Splice Today published an article by Michel Davis last week on the Covington High School incident that seems based only on the initial, edited version of the now-ubiquitous video.
The confrontation in question involved three parties—some Covington High School students in from Kentucky to participate in the March for Life, an elderly Native American activist named Nathan Phillips, and a number of members from the lunatic cult Black Israelite Hebrews. One of the BIH members called a black Covington student a “nigger,” and others called the MAGA-hat-wearing boys faggots, crackers, pedophiles, and children of incest, which didn't make its way into the Splice Today essay.
Davis describes Phillips as “a Native American elder,” but fails to mention that he lied to the media, claiming to be a Vietnam veteran, which initially gained him substantial sympathy. The author writes that student Nick Sandmann “chose to get up in Phillips’ face,” but the video reveals that it was Phillips who waded into a group of students after the confrontation with the BIH hecklers had begun. Under the circumstances, there's no reason to assume that the students understood what Phillips’ intentions were.
Sandmann refused to step aside for Phillips, who continued to play his drum while the student smirked at him, which is what set many people off. However, Sandmann never got in Phillips’ face. It's an annoying smirk, but far from solid evidence of the racism that the media and Hollywood celebs recklessly rushed to assert it was.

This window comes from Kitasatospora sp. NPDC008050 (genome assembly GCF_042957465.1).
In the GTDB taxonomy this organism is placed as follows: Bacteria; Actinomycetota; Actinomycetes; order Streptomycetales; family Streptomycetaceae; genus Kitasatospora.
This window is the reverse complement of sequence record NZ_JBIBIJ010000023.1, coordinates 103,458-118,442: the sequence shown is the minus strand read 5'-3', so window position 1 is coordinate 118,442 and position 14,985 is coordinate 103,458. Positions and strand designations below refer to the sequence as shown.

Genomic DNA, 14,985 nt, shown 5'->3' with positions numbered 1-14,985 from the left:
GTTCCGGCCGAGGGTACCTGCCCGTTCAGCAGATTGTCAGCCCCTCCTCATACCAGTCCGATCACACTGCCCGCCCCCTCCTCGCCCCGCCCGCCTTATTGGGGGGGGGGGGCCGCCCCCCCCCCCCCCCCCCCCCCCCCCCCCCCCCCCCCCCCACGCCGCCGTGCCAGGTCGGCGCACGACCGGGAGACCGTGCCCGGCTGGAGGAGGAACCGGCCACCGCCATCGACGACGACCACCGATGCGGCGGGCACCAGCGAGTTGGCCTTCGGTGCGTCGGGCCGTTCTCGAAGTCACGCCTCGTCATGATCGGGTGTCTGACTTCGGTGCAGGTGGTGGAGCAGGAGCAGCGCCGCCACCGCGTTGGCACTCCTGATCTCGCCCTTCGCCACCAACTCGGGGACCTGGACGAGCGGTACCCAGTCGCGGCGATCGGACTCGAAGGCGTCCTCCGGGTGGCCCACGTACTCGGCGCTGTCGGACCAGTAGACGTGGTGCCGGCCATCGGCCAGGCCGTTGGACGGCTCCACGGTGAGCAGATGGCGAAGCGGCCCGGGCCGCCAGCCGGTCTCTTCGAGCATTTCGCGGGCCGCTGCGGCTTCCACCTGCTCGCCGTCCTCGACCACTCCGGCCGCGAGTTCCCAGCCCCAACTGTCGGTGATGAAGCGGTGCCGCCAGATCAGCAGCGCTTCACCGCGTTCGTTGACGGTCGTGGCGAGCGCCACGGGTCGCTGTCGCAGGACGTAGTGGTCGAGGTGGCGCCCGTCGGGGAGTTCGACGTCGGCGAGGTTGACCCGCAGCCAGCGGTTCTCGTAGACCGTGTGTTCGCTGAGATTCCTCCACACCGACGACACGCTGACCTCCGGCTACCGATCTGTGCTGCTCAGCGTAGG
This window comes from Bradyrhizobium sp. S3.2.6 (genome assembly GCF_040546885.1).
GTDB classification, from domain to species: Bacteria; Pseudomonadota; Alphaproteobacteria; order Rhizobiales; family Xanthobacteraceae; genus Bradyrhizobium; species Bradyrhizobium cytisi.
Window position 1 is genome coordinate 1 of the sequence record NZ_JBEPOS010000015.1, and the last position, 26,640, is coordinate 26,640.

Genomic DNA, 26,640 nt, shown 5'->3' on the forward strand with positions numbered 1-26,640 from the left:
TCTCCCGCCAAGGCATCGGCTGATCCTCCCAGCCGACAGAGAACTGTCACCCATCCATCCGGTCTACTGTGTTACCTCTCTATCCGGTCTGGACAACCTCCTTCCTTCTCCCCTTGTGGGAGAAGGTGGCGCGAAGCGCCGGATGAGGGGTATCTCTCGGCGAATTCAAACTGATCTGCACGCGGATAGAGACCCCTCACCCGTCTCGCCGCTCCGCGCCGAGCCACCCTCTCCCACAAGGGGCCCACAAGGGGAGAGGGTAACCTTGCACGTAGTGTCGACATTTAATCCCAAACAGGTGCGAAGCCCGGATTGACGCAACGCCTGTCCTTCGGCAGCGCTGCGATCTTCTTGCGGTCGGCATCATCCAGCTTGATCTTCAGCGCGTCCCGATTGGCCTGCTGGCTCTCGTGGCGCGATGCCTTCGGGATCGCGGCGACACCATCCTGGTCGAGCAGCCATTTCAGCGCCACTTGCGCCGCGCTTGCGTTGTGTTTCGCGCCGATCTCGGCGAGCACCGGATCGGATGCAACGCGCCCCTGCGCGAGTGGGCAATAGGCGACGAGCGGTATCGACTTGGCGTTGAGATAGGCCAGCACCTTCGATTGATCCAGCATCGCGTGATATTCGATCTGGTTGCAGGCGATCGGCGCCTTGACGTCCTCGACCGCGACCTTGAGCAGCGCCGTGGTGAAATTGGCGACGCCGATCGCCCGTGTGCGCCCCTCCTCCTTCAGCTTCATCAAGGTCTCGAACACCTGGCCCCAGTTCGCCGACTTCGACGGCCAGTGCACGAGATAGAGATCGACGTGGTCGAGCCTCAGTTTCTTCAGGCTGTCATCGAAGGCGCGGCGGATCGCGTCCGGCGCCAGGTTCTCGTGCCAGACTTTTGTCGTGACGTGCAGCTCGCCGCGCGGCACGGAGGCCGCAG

But according to Davis, the students are racists. That's because their parents, who I don't believe he could know anything about, are also racists. The only actual evidence of racism this article presents is the false claim that Sandmann got in Phillips’ face and a mention of some “tomahawk chopping” the students were guilty of. I'm assuming Davis is preaching to the choir here, so he felt no obligation to support a claim a large audience has already eagerly accepted after seeing the red hats and learning that the students (Catholic, like Brett Kavanaugh) were in town to protest abortion. Much of the negative reaction against the Covington students is rooted in progressives’ hatred of Christianity.